The capital of Kāsi-janapada. It
was one of the four places of pilgrimage for the Buddhists -
the others being Kapilavatthu, Buddhagayā and
- because it was at, the Migadāya in Isipatana near Bārānasī
that the Buddha preached his first sermon to the
Pañcavaggiyā (D.ii.141). This
was the spot at which all Buddhas set in motion the Wheel of the Law (Dhamma-cakka).
It is the custom of Buddhas to travel by air from the Bodhi-tree
to the scene of their first sermon, a distance of eighteen leagues (MA.i.388;
Bu.A.242, etc.), but the present Buddha did all the journey on foot in order to
be able to meet on the way the Ajīvaka Upaka.
Benares was an important centre of trade and industry.
There was direct trade between there and Sāvatthi (DhA.iii.429), the road
passing through Bhaddiya (Vin.i.189), and between there and
(DhA.i.123). It was the custom for enthusiastic young men of Benares to go to
the university at Takkasilā (E.g., J. ii.4; DhA.i.250), but there seem to have
been educational institutions at Benares also, some of which were older than
even those of Takkasilā (KhpA.198; see also DhA.iii.445, where
son, goes from Takkasilā to Benares for purposes of study).
From Verañjā to Benares there seem to have been two
routes: one rather circuitous, passing through Soreyya, and the other direct,
crossing the Ganges at Payāgatittha. From Benares the road continued to Vesāli
(Sp.i.201). On the road from Benares to Rājagaha was Andhakavinda (Vin.i.220).
There seems to have been friendly intercourse between the chieftains of Benares
and the kings of Magadha, as shown by the fact that Bimbisāra sent his own
physician, Jīvaka, to attend to the son of the Treasurer of Benares (Vin.i.275).
The distance from Kosambī to Benares was thirty leagues by river (MA.ii.929).
The extent of the city of Benares, including its suburbs,
at the time when it was the capital of an independent kingdom, is often stated
(E.g., J. iv.377; vi.160; MA.ii.608) to have been twelve leagues. The names of
several kings are mentioned in the Jātakas, among them being those of Anga,
Uggasena, Udaya, Kikī, Dhanañjaya, Mahāsīlava, Vissasena, and Samyama. (The SnA.
on the Khaggavisāna Sutta contains the names of several kings of Benares who
renounced the world and became Pacceka Buddhas).
The name which occurs most frequently, however, is that of
Brahmadatta, which seems to have been the dynastic name of the Benares kings. In
the Mahāgovinda Sutta, the foundation of Bārānasī is attributed to Mahāgovinda,
its first king being Dhatarattha, contemporary of Renu (D.ii.235). The Ceylon
Chronicles (MT. 127,129,130) mention the names of others who reigned in Benares
- e.g., Duppasaha and sixty of his descendants;
Asoka, son of Samankara, and eighty four thousand of his descendants; also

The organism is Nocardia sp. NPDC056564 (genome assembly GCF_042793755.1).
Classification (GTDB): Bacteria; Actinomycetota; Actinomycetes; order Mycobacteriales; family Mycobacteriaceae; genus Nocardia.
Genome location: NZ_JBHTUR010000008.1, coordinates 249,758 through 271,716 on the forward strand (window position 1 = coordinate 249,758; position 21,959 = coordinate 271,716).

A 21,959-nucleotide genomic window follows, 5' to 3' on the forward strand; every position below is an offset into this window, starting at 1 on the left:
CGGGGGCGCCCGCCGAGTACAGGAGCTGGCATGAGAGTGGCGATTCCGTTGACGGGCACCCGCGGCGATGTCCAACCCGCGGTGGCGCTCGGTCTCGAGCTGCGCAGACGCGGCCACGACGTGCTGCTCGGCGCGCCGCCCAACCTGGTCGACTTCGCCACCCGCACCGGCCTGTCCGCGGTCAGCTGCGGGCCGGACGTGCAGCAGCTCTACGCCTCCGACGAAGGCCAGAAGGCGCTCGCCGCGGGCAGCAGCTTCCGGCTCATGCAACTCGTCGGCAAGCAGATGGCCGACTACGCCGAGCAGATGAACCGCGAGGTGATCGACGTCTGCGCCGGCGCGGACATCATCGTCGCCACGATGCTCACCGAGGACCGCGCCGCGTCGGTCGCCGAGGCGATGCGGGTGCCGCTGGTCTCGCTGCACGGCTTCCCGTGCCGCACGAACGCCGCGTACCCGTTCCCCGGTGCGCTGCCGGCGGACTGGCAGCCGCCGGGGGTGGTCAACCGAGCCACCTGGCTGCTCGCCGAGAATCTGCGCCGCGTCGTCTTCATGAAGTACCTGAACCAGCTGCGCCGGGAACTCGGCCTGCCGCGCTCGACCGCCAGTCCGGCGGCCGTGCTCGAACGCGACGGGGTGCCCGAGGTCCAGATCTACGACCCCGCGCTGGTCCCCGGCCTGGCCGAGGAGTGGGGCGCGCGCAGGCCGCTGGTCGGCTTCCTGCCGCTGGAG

sixteen kings, ancestors of Okkāka. The city itself had been known by different
names at different periods; thus, in the time of the Udaya Jātaka it was called
Surundhana; in that of the Sutasoma, Sudassana; in that of the Sonananda,
Brahmavaddhana; in that of the Khandahāla, Pupphavatī; in that of the Yuvañjaya,
Rammanagara (J.iv.119f); and in that of the Sankha, Molinī (J.iv.15). It was
also called Kāsinagara and Kāsipura (E.g., J. v.54; vi.165; DhA.i.87), being the
capital of Kāsi. The Bhojājāniya Jātaka (J.i.178) says that "all the kings
around coveted the kingdom of Benares." In the Brahāchatta Jātaka (J.iii.116),
the king of Benares is mentioned as having captured the whole of Kosala. At the
time of the Buddha, however, Benares had lost its great political importance.
Kosala was already the paramount power in India, and several successful
invasions of Kāsi by the Kosalans under their kings Vanka, Dabbasena and Kamsa,
are referred to. The final conquest would seem to be ascribed to Kamsa because
the epithet Bārānasīggha (conqueror of Benares) is an established addition to
his name (J.ii.403).
Later, when Ajātasattu succeeded in establishing his sway
over Kosala, with the help of the Licchavis, Kāsī, too, was included in his
kingdom. Even in the Buddha's time the city of Benares was wealthy and
prosperous and was included in the list of great cities suggested by Ananda as
suitable places for the Parinibbāna of the Buddha (D.ii.146).
Mention is also made of a Bānārasīsetthi (E.g., DhA.i.412;
iii. 87, 365) and a Santhāgārasālā (Mote Hall), which was then, however, no
longer being used so much for the transaction of public business as for public
discussions on religious and philosophical questions. E.g., J. iv.74; ascetics
who came to the city found lodging for the night in the Potters' Hall (e.g.,
Near Benares was a grove of seven sirīsaka trees where the
Buddha preached to the Nāga king Erakapatta (DhA.iii.230), and also the
Kemiyambavana where Udena met Ghotamukha (M.ii.158); on the other side of the
river was Vāsabhagāma, and beyond that another village called Cundatthila
The Buddha is several times spoken of as staying in
Benares, where he preached several sermons (E.g., A.i.110f., 279f.; iii.392ff.,
399ff.; S. i.105; v.406; Vin.i.189, 216f., 289) and converted many people
including Yasa, whose home was in Benares (Vin.i.15), and his friends Vimala,
Subāhu, Punnaji and Gavampati, all members of eminent families (Vin.i.19).
Isipatana (q.v.) became a monastic centre in the Buddha's time and continued so
for long after. From there came twelve thousand monks under the leadership of
Dhammasena to be present at the ceremony of the foundation of the Mahā Thūpa
In the past, Bārānasī was the birthplace of Kassapa Buddha
(Bu.xxv.33). In the time of Metteyya Buddha, Bārānasī will be known as Ketumatī
at the head of eighty four thousand towns. Sankha will be Cakkavatti there, but
he will renounce the world and will become an arahant under Metteyya
(D.iii.75f). Bārānasī evidently derives its name from the fact that it lies
between the two rivers Barnā and Asi (CAGI.499f).